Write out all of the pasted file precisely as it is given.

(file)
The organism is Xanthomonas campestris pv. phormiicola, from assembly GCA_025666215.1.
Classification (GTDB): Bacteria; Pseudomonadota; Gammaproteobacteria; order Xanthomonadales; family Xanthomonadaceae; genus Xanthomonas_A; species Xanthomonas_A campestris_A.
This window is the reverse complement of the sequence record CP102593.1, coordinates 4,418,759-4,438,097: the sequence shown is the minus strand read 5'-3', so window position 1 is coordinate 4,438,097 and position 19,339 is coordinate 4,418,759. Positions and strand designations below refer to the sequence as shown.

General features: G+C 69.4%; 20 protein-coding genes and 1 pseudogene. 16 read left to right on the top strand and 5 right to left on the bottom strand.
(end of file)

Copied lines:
The organism is Xanthomonas campestris pv. phormiicola, from assembly GCA_025666215.1.
Classification (GTDB): Bacteria; Pseudomonadota; Gammaproteobacteria; order Xanthomonadales; family Xanthomonadaceae; genus Xanthomonas_A; species Xanthomonas_A campestris_A.
This window is the reverse complement of the sequence record CP102593.1, coordinates 4,418,759-4,438,097: the sequence shown is the minus strand read 5'-3', so window position 1 is coordinate 4,438,097 and position 19,339 is coordinate 4,418,759. Positions and strand designations below refer to the sequence as shown.

General features: G+C 69.4%; 20 protein-coding genes and 1 pseudogene. 16 read left to right on the top strand and 5 right to left on the bottom strand.